Yeah, it's a little mushy. It ignores alot of the bad things that came from the campaign. But if we want to see Barack in the White House, we need those 18 million people who voted for Hillary to come back out in November and vote for Obama. We already know all he reasons why we think that they should, but some of them don't. It's our job to teach em.

As the old saying goes, it's easier to attract flies with honey than with vinegar. So be nice to Hillary and her supporters. Explain, gently, why Obama is so much better than whatever the Republicans can come up with (and certainly better than McCain). Together, we're gonna make history.

Thursday, June 5, 2008

Infinite Possibilities

This morning my son was cuddling next to me while I ate my cereal and listened to NPR. The radio mentioned something about Senator Obama, and I just smiled and shook my head. I keep having these little moments where his win in the primary just makes me smile.

My eight year old son asked me why I was smiling.

I told him that I was just so happy that he and his sister would grow up in a world where it was completely reasonable that they could be whatever they wanted to be, doctors, lawyers, CEOs, President of the United States.

He looked at me like what I was saying didn't make any sense.

I explained that when I was a kid, it didn't feel that way.

He still didn't understand.

And that made me smile even more.

Let the Healing Begin


I admit that a large portion of the news that I get comes from The Daily Show. I'll pause for a minute while you laugh at me for that. But at least I know that my fake news is fake.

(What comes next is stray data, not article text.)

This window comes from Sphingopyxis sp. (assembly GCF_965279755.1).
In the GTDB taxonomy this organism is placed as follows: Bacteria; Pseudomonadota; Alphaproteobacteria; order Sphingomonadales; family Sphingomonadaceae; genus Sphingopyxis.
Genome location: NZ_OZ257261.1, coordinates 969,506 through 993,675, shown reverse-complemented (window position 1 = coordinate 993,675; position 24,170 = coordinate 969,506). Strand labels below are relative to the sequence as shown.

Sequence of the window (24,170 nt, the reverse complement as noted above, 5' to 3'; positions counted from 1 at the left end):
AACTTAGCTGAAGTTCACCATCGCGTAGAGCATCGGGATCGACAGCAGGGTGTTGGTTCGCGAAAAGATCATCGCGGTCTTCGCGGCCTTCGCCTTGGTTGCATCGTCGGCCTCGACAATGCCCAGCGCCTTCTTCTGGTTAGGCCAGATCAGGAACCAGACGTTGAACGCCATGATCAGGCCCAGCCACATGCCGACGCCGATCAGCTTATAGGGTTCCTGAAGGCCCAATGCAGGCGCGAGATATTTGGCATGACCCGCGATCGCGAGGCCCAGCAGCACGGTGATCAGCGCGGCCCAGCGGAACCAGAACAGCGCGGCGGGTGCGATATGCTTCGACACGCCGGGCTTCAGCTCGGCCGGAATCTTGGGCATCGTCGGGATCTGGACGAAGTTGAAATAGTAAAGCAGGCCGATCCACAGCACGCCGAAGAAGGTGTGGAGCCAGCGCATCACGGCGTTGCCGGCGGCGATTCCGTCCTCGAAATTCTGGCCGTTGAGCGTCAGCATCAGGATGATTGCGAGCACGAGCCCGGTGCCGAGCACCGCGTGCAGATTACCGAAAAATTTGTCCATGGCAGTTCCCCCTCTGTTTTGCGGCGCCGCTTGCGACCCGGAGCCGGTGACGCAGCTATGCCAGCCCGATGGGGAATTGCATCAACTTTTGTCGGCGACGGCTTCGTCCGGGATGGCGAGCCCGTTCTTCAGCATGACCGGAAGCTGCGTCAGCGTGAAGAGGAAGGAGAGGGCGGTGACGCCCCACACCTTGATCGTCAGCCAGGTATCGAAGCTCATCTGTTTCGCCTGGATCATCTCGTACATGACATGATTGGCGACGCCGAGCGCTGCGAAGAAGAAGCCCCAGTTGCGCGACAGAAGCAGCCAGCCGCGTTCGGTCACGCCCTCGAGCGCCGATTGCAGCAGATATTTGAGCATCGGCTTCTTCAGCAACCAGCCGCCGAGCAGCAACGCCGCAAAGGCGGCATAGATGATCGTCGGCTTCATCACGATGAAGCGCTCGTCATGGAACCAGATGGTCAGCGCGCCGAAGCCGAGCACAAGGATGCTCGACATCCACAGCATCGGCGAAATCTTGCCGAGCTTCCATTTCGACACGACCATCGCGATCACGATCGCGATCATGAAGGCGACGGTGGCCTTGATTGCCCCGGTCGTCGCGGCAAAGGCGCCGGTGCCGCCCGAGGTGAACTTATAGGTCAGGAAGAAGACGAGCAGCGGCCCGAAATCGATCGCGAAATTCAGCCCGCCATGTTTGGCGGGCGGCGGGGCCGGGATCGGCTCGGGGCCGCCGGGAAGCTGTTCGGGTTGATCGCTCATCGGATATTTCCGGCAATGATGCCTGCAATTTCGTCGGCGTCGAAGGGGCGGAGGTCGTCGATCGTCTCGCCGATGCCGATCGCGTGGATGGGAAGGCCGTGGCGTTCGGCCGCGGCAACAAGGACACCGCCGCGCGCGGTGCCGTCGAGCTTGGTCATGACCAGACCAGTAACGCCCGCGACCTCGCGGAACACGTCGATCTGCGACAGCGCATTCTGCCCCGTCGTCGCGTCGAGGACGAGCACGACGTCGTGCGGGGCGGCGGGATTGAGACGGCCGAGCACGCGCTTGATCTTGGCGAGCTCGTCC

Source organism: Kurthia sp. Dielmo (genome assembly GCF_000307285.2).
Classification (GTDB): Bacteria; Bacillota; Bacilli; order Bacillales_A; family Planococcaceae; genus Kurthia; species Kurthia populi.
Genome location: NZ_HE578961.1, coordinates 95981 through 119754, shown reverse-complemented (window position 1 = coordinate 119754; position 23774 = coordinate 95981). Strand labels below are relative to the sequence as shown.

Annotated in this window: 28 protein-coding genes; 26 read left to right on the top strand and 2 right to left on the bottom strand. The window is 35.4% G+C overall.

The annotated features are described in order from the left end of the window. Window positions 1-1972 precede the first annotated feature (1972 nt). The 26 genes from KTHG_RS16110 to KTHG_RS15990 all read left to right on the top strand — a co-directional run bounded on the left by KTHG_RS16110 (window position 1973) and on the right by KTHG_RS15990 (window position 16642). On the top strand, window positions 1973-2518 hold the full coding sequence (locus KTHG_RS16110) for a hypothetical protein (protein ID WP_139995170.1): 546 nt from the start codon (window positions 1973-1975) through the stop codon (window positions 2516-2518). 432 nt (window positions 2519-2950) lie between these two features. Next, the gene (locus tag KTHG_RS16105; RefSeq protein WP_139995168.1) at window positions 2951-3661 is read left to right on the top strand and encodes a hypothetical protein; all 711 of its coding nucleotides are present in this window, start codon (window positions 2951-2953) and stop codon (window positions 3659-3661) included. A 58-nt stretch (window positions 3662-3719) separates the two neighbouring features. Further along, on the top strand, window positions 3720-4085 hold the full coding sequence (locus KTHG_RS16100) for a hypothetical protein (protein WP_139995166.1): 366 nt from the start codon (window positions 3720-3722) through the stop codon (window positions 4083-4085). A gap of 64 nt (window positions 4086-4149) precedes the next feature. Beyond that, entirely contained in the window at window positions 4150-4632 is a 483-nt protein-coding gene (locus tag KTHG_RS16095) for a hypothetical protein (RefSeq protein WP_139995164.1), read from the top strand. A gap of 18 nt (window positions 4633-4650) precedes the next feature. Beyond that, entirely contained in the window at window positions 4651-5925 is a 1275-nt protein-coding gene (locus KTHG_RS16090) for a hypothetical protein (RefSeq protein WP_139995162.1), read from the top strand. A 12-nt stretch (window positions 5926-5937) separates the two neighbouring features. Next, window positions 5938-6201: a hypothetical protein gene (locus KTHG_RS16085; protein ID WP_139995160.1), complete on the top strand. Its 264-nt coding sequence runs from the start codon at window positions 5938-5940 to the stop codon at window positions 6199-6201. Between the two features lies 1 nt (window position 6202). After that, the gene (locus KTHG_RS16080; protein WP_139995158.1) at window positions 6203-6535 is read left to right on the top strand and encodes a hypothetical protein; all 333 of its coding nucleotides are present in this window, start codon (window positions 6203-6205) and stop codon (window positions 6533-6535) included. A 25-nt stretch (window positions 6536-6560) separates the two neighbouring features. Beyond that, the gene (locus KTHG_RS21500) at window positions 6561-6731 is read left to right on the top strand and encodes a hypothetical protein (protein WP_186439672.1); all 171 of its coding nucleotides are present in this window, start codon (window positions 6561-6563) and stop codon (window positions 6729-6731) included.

Even though the news is fake, and the interviews are edited for comedy rather than enlightenment, I saw one yesterday that really hit the nail on the head. There was a Hillary supporter who self described as "gay as the day is long." He looked to be under 30 and said he is New York City resident. He claimed that if Hillary didn't get the nomination he'd vote for McCain. He even pointed out the issues where that was against his personal bet interest (gay marriage for one).

Now that's just silly. But it's easy for me to say that because my candidate won. So even though I think that the other candidate used dirty tricks and did things contrary to the rules, my candidate won. So I'm not bitter.

If the shoe where on the other foot though, how would I feel? If, inside the bubble of my own beliefs, it seemed that Hillary had stolen the election, how would I react. Would I, just hours after Hillary had claimed her stolen prize, be able to walk away from my anger and say, OK, now I'll support her?